But it's still a felony under several federal laws, most notably the Computer Fraud and Abuse Act, which was passed in 1984 and has been amended several times since. After the terrorist attacks of Sept. 11, 2001, Attorney General John Ashcroft strengthened that law, and others, through the Patriot Act, which expanded the government's powers to pursue alleged criminals online, listen to wiretaps, and monitor Internet usage. Although many in government and industry have downplayed the threat of cyberattacks from terrorist groups like al Qaeda, regular hackers do plenty of damage. According to the San Francisco-based Computer Security Institute's seventh annual Computer Crime and Security Survey -- which polls more than 500 U.S. corporations, government agencies, financial and medical institutions, and universities -- 90 percent of the respondents reported computer security breaches in 2002, and 80 percent said they suffered financial losses. The 223 respondents who were willing or able to quantify the damage done by hackers reported a grand total of $455 million in losses; the institute estimates that hackers did well more than $1 billion of damage in the United States last year.
"I'm not a jurist, but I recognize that what I'm doing is illegal, and I don't think the way I'm doing it makes it any righter than how anyone else would do it," Lamo says. "I'm sure someone somewhere has gotten fired because of what I do. These things happen. I've run networks myself and I've been intruded upon, so no one can say I don't know how it is. But as long as I'm doing it, I feel it's important to set a precedent so companies say, 'You know, everything didn't go to hell after we let him go.'"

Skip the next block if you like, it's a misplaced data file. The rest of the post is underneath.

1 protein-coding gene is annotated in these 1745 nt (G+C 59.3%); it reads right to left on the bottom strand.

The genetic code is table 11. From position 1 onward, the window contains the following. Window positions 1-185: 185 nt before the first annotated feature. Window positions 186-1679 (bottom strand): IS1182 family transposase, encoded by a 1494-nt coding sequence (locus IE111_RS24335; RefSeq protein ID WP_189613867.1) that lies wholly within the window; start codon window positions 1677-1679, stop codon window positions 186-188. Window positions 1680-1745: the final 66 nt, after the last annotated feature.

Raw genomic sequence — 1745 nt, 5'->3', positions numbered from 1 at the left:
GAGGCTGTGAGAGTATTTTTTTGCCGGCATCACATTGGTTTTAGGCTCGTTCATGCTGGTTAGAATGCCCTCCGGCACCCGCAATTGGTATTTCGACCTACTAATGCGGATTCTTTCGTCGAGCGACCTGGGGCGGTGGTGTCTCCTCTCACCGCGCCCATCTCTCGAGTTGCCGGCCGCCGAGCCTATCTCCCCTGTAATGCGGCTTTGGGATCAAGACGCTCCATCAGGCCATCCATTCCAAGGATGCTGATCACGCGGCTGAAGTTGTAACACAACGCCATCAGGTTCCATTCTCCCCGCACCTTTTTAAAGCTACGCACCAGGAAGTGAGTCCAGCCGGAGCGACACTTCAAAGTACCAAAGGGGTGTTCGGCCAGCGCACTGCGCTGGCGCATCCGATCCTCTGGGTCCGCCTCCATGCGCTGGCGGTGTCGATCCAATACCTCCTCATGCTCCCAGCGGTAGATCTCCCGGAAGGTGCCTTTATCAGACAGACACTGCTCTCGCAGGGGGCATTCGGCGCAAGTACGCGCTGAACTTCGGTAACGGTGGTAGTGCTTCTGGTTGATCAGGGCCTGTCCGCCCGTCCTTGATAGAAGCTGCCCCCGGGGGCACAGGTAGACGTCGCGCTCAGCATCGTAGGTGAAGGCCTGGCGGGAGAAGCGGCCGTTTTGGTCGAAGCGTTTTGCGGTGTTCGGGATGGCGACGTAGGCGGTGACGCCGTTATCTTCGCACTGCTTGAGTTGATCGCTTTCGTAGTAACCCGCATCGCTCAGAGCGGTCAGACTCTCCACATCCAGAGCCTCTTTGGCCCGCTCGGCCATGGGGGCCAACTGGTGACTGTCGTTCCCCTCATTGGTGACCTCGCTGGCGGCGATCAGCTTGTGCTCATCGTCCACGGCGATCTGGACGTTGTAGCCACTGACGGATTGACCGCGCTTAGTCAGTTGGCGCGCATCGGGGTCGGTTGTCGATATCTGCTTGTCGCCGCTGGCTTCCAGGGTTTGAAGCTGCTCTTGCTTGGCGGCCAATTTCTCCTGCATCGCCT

Although Lamo seeks a cordial relationship with the companies he hacks -- some have even offered him a job, though he turns them down because he doesn't want people to think he's profiting from his exploits -- and takes pride in showing corporations his points of access, he's not naive enough to think his relative benevolence will get him off the hook. In fact, Lamo -- who says with absolute sincerity, "I never assume I'm not being surveilled" -- even posted an anonymous screed to an Internet discussion board in defense of the Patriot Act. "Many of you armchair attorneys general out there might not be so quick to fault the measures being taken now if you suddenly found yourself saddled with the responsibility of securing the lives of millions of your fellow citizens," he wrote. "As someone who does things that are illegal, I'd rather not have increased scrutiny. ... However, it's a no-win for a decision maker like Ashcroft. I don't know what I'd do if I were him. Neither do any of you. You *don't know* what you'd do in someone else's shoes until you actually have to face their decisions. Moralization is easy. Making decisions that may save or cost lives is hard."